The jack in accordance with the present invention permits operation with a single pedal through a single shaft. The drive plate and the hold plate may be loaded independent of each other. The bearing support allows easy assembly of the ram assembly into the housing and reduces problems heretofore associated with preloading of the drive spring. The mechanism is of reduced complexity and, hence, easier to manufacture at reduced cost when compared to prior devices. The jack is of a compact configuration for easy integration into existing adjustable beds.
FIG. 1 is a perspective view of an adjustable bed including a mechanical jack in accordance with the present invention;
FIG. 2 is an enlarged, perspective view of a mechanical jack in accordance with the present invention;
FIG. 3 is a fragmentary, side elevational view showing a bearing assembly incorporated in the mechanical jack;
FIG. 4 is a perspective view of the bearing assembly of FIG. 3;
FIG. 5 is a front, perspective view of a lock and hold plate in accordance with the present invention;
FIG. 6 is a rear, perspective view of the lock and hold plate;
FIG. 7 is a side, elevational view of the lock and hold plate;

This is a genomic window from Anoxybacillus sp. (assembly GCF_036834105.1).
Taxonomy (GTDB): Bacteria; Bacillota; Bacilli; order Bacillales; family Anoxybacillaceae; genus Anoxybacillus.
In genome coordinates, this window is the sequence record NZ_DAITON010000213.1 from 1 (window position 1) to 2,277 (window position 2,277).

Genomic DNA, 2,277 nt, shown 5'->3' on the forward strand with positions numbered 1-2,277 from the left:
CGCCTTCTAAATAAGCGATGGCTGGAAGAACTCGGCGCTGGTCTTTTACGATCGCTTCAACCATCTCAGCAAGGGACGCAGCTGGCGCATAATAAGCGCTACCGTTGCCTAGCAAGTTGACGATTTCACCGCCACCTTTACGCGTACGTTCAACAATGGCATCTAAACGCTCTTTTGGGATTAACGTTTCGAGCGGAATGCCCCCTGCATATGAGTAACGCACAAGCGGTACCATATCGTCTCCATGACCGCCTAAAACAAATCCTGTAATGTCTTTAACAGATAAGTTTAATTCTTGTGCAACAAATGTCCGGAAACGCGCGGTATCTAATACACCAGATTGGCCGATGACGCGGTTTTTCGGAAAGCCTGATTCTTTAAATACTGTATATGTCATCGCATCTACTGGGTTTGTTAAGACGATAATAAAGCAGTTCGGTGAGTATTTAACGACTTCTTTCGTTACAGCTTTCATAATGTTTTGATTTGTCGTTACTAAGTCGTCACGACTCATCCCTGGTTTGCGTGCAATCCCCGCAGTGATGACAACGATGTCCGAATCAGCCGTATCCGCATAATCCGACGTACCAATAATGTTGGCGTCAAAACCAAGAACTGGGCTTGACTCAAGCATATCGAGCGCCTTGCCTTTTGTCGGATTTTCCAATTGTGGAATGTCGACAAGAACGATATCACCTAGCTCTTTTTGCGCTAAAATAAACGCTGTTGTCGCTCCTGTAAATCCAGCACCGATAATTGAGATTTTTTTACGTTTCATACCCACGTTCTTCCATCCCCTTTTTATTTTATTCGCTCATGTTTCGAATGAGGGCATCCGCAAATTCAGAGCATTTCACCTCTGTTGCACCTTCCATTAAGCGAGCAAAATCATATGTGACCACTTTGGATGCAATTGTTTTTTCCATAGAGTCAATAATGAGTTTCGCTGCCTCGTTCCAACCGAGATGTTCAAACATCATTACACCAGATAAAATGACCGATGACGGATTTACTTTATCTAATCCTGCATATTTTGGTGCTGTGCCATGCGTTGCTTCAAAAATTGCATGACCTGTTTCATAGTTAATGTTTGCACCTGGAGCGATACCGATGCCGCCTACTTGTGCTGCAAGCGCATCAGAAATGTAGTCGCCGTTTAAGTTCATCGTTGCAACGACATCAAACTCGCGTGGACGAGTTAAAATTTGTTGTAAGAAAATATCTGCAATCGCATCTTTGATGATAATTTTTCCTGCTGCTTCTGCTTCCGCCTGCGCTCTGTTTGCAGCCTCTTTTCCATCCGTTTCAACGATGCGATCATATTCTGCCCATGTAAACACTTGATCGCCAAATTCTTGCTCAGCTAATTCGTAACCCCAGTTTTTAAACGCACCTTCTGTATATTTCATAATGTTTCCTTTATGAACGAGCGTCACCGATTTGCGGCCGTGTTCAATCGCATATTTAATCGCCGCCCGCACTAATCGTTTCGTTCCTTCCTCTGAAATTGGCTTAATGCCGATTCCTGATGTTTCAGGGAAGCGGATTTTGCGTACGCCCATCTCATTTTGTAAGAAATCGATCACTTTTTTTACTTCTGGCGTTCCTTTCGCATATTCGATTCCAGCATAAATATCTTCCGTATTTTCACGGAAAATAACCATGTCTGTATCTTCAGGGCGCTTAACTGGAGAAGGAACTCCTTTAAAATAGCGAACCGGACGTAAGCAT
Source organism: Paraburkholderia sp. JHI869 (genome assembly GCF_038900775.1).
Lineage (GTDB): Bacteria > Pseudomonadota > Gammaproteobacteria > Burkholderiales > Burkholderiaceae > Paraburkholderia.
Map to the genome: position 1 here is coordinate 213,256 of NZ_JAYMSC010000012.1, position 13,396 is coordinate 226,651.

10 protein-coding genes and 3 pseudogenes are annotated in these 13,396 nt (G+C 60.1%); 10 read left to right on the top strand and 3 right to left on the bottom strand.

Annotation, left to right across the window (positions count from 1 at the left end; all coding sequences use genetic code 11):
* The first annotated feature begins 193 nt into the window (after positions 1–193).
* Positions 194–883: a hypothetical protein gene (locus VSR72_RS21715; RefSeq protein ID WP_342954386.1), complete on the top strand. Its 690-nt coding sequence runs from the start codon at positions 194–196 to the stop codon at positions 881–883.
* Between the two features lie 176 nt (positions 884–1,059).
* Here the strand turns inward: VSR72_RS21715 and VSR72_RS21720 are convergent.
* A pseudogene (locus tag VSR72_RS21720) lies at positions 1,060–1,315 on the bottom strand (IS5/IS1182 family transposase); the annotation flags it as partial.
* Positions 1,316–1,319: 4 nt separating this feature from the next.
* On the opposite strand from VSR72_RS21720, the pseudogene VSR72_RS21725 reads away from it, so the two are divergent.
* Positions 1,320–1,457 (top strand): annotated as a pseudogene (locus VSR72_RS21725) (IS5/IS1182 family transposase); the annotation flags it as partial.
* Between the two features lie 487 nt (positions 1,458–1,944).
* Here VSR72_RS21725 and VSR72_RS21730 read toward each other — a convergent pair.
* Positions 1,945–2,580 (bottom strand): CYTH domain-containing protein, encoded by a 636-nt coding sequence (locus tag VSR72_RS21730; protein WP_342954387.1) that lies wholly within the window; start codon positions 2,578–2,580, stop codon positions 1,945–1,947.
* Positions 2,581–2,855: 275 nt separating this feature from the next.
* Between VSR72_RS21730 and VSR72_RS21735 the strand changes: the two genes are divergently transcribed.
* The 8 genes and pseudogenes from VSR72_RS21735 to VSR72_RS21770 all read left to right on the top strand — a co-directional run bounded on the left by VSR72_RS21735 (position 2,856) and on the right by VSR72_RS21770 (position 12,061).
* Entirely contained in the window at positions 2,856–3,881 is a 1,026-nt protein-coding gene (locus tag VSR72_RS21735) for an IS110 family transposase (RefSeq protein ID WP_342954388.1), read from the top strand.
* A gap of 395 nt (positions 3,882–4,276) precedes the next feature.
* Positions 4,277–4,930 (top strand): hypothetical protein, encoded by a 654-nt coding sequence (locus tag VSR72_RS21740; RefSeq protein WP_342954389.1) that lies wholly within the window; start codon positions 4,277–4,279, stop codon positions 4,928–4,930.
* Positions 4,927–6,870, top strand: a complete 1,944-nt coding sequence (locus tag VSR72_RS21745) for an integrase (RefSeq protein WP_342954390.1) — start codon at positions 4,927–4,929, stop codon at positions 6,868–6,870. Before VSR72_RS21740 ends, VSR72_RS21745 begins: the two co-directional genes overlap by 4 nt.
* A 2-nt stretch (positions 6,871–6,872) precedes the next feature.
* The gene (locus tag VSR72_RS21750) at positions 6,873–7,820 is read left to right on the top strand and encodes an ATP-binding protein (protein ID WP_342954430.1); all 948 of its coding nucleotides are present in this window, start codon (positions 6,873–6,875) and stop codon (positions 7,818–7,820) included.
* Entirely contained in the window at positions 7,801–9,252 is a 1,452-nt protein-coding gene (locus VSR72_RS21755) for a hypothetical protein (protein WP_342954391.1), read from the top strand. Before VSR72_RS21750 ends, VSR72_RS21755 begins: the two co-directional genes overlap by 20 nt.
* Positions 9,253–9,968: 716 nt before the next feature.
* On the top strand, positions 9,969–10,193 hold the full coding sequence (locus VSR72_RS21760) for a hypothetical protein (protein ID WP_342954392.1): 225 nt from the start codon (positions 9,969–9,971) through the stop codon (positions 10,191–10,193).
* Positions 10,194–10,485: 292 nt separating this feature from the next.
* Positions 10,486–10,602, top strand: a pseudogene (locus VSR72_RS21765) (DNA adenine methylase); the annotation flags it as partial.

FIG. 8 is a front, elevational view of the lock and hold plate;
FIG. 9 is a cross-sectional view taken generally along line IX--IX of FIG. 8;
FIG. 10 is a side, elevational view of the jack with the components shown in the neutral position;
FIG. 11 is a side, elevational view of the jack with the components in the pre-extend position;
FIG. 12 is a side, elevational view of the jack with the components in the extended position;
FIG. 13 is a side, elevational view of the jack with the components in the release position;
FIG. 14 is a perspective view of an alternative embodiment of the mechanical jack in accordance with the present invention;
FIG. 15 is a side, elevational view of the jack of FIG. 14;
FIG. 16 is a perspective view of a ram and a plurality of lock plates incorporated in the jack of FIG. 14;
FIG. 17 is a fragmentary, side elevational view of an alternative actuator means in accordance with the present invention;
FIG. 18 is an enlarged, perspective view of the cams incorporated in the actuator mechanism of FIG. 17;
FIG. 19 is a perspective view of an alternative lock and hold plate in accordance with the present invention;
FIG. 20 is a side, elevational view of the plate of FIG. 19;
FIG. 21 is a front, elevational view thereof;
FIG. 22 is a cross-sectional view taken generally along line XXII--XXII of FIG. 21;
FIG. 23 is a perspective view of the presently preferred partition subassembly incorporated in the present invention;
FIG. 24 is a fragmentary, enlarged, cross-sectional view of the partition subassembly;
FIG. 25 is a perspective view of a still further alternative embodiment of the mechanical jack in accordance with the present invention; and
FIG. 26 is a side, elevational view of the mechanical jack of FIG. 25.